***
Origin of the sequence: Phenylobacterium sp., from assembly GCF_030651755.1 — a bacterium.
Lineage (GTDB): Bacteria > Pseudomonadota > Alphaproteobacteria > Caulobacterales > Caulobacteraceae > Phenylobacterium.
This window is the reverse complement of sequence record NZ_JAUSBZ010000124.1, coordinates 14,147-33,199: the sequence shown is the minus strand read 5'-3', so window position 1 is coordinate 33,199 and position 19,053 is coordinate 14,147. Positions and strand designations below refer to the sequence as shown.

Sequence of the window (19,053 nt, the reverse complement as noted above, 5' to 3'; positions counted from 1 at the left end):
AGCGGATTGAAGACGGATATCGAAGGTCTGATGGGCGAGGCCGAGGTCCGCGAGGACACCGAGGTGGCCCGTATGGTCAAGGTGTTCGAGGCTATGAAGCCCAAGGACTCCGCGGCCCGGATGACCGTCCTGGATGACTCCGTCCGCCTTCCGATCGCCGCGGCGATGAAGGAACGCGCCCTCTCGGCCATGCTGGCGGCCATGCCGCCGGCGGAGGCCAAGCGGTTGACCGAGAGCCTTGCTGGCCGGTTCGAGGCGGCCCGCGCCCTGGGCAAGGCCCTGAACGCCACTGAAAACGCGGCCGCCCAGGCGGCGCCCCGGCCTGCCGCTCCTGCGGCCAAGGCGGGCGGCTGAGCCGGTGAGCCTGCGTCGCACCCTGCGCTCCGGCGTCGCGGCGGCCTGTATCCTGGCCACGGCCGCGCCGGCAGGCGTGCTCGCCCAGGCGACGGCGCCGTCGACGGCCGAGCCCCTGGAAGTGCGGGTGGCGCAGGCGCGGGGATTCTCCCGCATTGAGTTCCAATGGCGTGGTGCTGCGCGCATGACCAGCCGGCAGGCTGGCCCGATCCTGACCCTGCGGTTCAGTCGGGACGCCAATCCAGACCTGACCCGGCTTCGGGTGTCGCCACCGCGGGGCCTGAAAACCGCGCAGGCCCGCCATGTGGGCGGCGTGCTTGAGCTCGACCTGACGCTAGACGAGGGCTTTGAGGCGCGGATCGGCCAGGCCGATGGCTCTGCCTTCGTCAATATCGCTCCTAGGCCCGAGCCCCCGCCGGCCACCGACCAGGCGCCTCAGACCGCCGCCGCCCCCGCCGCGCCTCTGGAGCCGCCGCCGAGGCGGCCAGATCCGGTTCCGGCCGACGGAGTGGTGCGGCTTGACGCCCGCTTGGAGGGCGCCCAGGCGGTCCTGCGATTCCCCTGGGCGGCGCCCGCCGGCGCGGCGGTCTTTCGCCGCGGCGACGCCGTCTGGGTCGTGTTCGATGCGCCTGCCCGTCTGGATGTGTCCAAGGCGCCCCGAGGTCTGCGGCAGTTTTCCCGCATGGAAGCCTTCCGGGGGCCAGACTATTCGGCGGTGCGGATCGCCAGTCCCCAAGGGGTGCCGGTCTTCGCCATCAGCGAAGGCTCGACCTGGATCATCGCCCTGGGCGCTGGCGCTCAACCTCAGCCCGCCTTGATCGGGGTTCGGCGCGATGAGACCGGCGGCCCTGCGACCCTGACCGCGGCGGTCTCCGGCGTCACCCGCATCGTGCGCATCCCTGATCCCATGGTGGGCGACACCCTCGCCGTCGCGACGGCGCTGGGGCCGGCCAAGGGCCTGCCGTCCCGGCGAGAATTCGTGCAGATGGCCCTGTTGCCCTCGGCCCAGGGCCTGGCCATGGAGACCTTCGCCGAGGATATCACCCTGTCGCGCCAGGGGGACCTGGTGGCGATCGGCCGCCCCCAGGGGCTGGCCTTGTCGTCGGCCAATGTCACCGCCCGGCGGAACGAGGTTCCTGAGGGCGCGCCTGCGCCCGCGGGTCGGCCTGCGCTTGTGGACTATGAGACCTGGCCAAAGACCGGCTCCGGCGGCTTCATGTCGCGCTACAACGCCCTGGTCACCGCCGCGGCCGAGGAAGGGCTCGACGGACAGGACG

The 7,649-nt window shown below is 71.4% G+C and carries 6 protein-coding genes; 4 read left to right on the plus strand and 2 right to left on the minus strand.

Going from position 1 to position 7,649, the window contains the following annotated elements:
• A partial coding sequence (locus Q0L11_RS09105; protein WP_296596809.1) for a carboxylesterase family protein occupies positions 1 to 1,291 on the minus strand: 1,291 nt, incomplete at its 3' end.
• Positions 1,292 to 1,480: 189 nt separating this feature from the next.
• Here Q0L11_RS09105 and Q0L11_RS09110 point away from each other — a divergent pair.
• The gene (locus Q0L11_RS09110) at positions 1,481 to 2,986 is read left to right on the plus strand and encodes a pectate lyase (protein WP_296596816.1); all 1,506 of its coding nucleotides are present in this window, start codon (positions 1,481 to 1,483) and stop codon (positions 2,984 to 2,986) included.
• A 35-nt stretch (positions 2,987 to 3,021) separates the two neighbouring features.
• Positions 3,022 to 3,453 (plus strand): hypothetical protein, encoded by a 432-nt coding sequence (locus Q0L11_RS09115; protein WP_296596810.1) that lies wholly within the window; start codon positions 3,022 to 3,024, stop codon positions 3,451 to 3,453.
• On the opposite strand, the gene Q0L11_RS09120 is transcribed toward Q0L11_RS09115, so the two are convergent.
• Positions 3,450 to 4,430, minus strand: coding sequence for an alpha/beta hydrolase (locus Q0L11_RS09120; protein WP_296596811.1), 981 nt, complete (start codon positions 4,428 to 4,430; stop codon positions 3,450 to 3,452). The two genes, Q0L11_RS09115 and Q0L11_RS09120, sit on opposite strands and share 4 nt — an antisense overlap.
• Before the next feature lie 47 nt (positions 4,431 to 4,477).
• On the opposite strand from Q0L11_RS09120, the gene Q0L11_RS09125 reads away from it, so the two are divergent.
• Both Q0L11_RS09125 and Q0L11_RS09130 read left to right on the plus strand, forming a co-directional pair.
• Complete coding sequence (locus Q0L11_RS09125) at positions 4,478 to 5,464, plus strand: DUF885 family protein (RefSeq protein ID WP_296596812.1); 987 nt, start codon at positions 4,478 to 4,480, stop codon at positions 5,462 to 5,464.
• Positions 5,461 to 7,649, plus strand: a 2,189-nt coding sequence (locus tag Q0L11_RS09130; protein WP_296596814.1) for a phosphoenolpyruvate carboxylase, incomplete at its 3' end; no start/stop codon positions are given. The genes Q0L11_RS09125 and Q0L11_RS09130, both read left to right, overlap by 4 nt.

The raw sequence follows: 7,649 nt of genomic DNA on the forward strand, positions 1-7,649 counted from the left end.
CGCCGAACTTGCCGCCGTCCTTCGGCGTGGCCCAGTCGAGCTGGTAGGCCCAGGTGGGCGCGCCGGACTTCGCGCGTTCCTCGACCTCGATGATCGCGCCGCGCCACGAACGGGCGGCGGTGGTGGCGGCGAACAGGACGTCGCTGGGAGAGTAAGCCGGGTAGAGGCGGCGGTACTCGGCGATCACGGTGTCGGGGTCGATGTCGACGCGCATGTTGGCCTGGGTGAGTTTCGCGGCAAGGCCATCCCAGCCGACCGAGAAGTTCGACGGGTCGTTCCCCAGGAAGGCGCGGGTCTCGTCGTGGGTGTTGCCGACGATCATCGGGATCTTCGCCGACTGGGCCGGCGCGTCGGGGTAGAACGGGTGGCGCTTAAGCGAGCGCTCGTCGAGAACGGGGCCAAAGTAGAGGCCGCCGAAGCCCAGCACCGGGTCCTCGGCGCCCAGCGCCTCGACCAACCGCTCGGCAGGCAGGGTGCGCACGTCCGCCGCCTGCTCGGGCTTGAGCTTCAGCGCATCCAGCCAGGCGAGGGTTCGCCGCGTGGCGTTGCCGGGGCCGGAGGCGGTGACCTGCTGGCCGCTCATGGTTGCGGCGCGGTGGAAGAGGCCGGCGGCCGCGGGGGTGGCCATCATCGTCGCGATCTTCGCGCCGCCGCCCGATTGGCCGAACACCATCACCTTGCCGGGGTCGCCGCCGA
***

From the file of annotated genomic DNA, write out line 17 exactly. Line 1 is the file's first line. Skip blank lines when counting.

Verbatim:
• On the opposite strand from Q0L11_RS09120, the gene Q0L11_RS09125 reads away from it, so the two are divergent.